They said it was the exclusive video that would change the game on the eve of the first presidential debate. They called it “Obama's Other Race Speech” video. They called it a bombshell.
But some on Twitter were calling it a “yawner” as people on the Internet and others in the media pointed out that parts of an “exclusive” and forgotten speech, published by The Daily Caller and aired on Fox News Tuesday night, has been on YouTube for five years.
In June 2007 at Hampton University in Virginia, then-Sen. Barack Obama talked about race and the federal government's response to Hurricane Katrina. The key quote in the speech, according to the Daily Caller, was “The people down in New Orleans they don’t care about as much!” During the video, Obama gives a shout-out to the controversial Rev. Jeremiah Wright, who was sitting in the audience.
The video was being pushed for most of Tuesday by the Drudge Report and was promoted by Sean Hannity as a “bombshell” clip “that could dramatically impact the race for the White House.” But after it aired, it didn't take long for people to point out that parts of the speech were already available on YouTube, including the shout-out to Wright.
According to the Daily Caller, although some clips were available online for the last five years, it was the first time these specific clips were being released to the public. The story goes on to say “Obama gave the speech in the middle of a hotly-contested presidential primary season, but his remarks escaped scrutiny. Reporters in the room seem to have missed or ignored his most controversial statements.”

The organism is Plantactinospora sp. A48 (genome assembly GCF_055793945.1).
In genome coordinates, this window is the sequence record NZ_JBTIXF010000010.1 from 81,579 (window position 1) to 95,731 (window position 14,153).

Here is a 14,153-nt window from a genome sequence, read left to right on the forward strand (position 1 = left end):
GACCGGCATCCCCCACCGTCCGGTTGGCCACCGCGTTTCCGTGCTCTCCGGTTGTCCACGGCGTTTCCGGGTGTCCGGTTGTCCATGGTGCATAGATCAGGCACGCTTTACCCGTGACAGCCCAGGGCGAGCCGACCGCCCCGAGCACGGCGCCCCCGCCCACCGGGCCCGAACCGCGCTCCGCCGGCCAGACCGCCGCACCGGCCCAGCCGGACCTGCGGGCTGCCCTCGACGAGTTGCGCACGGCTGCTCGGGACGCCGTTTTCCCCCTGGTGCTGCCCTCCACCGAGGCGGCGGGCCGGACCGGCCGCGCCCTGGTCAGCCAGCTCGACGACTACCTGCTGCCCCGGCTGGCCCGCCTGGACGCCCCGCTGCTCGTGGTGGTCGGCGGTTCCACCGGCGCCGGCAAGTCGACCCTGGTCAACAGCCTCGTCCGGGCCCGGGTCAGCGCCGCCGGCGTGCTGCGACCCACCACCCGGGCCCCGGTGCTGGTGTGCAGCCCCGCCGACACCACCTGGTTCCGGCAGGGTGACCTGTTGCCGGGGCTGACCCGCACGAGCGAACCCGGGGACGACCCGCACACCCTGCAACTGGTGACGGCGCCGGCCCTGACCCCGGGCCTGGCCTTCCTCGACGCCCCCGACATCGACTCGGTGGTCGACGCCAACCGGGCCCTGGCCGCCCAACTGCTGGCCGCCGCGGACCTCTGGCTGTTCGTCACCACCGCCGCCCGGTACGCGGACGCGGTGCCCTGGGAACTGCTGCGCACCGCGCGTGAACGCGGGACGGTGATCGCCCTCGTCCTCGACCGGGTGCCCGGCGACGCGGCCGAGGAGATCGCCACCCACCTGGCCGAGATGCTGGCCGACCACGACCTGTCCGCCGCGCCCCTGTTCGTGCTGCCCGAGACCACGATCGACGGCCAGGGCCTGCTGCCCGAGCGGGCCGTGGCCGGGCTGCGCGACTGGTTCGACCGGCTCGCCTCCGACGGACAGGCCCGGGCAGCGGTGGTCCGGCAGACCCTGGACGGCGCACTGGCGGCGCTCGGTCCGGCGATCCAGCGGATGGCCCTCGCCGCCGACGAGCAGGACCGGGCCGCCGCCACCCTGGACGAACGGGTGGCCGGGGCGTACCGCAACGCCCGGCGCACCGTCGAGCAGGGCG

But Politico reported on Tuesday evening that the shout-out to Wright was reported on in 2007 and even made a list of the top 2008 race gaffes. Politico goes on to say that Obama's opinion about the federal government not doing enough during Katrina was also nothing new.
Reactions to the video were mixed on Twitter.
“If this unremarkable video clip is the October Surprise, it's a real yawner,” wrote @ResistTyranny.
“Still waiting for Drudge/Fox News/Tucker Carlson to release the controversial part of Obama's 2007 speech,” wrote @MarcsLove.
A spokesperson from the Obama campaign said the video was an effort by the Romney camp to move beyond the “47 percent” video that has plagued the Republican in recent weeks. Romney's campaign said it had nothing to do with it, according to Politico.
What effect the video will have on the 2012 race has yet to be seen, but it did prove something. With the millions of videos on YouTube, there are bound to be ones that a politician would rather not have found. That could not have been more clear just a few weeks ago, when the “47 percent” video came out within days of a clip with Obama talking about redistribution.” What other skeletons does YouTube's closet hold?
Photo via Brettcam/YouTube